6

my data:

Caterina Guonçallvez braçeyro 
Francisco Ro[dr]í[gueJz luveyro
Johao de Miranda calçeteyro 
Lucas Martinz Mal-Cuzinhado, braçeyro 
Francisquo d[e] Arruda braçeyro 
Francisquo de Miranda braçeyro 

-first name last name
-first name last name with brakets and J (brakets ocr recognition)
-first name last name with hyphen
-first name last name with particle
-first name last name with particle with brakets

Expected output

Caterina Guonçallvez
Francisco Ro[dr]í[gueJz
Johao de Miranda
Lucas Martinz Mal-Cuzinhado
Francisquo d[e] Arruda
Francisquo de Miranda
  • Names are begining with uppercases

  • The last part of the name is followed by a space (or comma with space) and a word beginning with a lowercase character like "braçeyro" or "calçeteyro" (people's jobs)

    data <- readLines("clipboard" , encoding = "latin1")

What I tried:

^([a-zA-ZàáâäãåąčćęèéêëėįìíîïłńòóôöõøùúûüųūÿýżźñçčšžÀÁÂÄÃÅĄĆČĖĘÈÉÊËÌÍÎÏĮŁŃÒÓÔÖÕØÙÚÛÜŲŪŸÝŻŹÑßÇŒÆČŠŽ∂ð])\w+[A-Z ,.'-]\w+

giving
Antonio Guomez
Caterina Guon
Francisco Ro
Johao de
Francisquo d

  • Can you paste expected output? As I don't know what's last name there. We have simple last name around here in India. – khrm May 21 '16 at 14:26
  • I'd use str_extract(s, "\\p{Lu}[\\w\\]\\[-]*(?:(?:\\s+d\\[?e\\]?)?\\s+\\p{Lu}[\\w\\]\\[-]*)*"), it is a linear version of the accepted answer (thus is faster) and also matches names starting with any uppercase letter. – Wiktor Stribiżew May 21 '16 at 18:52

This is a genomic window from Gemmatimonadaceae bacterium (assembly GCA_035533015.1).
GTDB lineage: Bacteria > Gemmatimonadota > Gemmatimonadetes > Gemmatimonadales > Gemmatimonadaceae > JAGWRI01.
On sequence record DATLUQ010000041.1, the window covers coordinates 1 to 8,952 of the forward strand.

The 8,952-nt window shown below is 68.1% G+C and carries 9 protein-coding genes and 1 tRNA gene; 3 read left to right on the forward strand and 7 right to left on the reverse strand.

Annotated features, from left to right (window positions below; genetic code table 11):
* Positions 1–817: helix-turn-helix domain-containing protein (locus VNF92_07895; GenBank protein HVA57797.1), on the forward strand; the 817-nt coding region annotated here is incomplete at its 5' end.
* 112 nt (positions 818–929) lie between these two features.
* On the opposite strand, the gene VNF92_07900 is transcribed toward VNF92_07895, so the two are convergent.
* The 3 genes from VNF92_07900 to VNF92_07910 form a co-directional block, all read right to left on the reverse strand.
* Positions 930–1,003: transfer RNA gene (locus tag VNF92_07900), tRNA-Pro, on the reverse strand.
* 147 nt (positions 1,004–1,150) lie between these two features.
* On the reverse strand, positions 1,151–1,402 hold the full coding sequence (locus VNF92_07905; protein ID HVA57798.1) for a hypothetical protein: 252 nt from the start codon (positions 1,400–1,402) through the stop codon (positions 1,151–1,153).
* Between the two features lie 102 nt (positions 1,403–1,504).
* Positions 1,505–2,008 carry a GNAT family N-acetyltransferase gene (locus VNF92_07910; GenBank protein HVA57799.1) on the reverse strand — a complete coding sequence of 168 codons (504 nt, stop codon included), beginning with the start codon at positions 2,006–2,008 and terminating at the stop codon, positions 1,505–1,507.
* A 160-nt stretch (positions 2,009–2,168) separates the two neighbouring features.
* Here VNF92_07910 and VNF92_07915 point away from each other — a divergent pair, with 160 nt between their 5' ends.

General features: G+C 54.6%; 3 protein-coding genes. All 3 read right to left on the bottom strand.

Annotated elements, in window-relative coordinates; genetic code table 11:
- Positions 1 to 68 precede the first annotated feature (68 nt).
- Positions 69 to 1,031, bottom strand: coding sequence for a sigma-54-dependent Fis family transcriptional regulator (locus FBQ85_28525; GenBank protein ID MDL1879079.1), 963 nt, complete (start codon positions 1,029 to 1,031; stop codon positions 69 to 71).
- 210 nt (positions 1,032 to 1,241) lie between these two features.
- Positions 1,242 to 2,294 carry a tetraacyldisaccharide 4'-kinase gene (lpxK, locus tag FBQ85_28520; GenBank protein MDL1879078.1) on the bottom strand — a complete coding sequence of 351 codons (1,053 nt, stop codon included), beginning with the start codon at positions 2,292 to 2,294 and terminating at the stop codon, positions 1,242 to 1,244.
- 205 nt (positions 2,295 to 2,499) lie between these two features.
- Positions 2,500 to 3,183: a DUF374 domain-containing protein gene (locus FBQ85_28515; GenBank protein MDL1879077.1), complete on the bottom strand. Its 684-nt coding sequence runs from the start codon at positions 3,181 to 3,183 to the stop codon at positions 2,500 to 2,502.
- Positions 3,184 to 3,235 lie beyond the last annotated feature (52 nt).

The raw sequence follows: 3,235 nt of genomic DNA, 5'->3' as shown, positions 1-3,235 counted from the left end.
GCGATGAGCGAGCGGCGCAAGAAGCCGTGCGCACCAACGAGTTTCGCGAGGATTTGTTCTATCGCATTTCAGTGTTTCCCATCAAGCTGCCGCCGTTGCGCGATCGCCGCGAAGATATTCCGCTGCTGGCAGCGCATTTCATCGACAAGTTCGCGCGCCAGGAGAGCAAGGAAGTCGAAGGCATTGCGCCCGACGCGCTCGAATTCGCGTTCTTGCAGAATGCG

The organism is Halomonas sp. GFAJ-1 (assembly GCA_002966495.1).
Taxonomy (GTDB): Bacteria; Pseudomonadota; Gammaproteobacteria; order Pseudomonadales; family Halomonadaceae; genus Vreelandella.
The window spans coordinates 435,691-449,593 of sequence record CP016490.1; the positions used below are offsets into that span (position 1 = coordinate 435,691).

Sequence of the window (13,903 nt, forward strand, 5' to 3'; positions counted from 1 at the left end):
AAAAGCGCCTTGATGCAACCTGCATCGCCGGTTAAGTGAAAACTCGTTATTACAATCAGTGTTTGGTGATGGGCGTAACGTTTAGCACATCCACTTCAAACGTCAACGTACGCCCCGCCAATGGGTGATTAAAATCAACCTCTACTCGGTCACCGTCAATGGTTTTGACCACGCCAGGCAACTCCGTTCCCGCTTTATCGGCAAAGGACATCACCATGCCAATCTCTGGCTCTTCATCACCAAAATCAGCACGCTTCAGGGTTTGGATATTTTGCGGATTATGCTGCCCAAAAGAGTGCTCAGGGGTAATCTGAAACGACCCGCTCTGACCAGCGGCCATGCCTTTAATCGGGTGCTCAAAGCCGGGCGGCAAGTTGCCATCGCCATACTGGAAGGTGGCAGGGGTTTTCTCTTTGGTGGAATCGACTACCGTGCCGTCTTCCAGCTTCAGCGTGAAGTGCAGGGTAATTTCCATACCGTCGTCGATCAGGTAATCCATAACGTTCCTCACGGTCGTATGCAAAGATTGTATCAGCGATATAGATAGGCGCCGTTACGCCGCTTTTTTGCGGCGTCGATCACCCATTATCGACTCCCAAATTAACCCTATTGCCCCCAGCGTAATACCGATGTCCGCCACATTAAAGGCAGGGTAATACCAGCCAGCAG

6

The pattern (([A-Z][\w\[\]-]+|de|d\[e\])\s?)+ returns:

'Caterina Guonçallvez '
'Francisco Ro[dr]í[gueJz '
'Johao de Miranda '
'Lucas Martinz Mal-Cuzinhado'
'Francisquo d[e] Arruda '
'Francisquo de Miranda '

This assumes you set your locale correctly.

The regex matches groups of letters (and hyphens), starting with an uppercase one, or "de", followed by an optional space. This means that you will need to strip the strings to remove trailing spaces.


edit: Proof it works in R:

> Sys.setlocale("LC_ALL","en_us.UTF-8")
> library(stringr)
> x <- "Caterina Guonçallvez braçeyro "
> str_match(x, '(([A-Z][\\w\\[\\]-]+|de|d\\[e\\])\\s?)+')
     [,1]                    [,2]           [,3]         
[1,] "Caterina Guonçallvez " "Guonçallvez " "Guonçallvez"
  • Ok, great! Francisco Ro[dr]í[gueJz luveyrohow include diachritics sign and accents? – Wilcar May 21 '16 at 14:35
  • Oh, I forgot to include the brackets in the character set. The accents should work automatically, if you have the right locale set, from the way I understood it. Unfortunately I misread your question and didn't see the r tag, so I made it in Python (where there's a simple flag re.UNICODE), but according to this it should work if you have the right locale. – L3viathan May 21 '16 at 14:37
  • I use regexR to test the pattern. Not fully works in R – Wilcar May 21 '16 at 14:50
  • @Wilcar I tested it in R and it seemed to work, once I set the locale. See edit. – L3viathan May 21 '16 at 14:59
  • 1
    If the first uppercase letter can have accents, or other than from ASCII Latin uppercase letters, replace [A-Z] with \\p{Lu} – Wiktor Stribiżew May 21 '16 at 18:43

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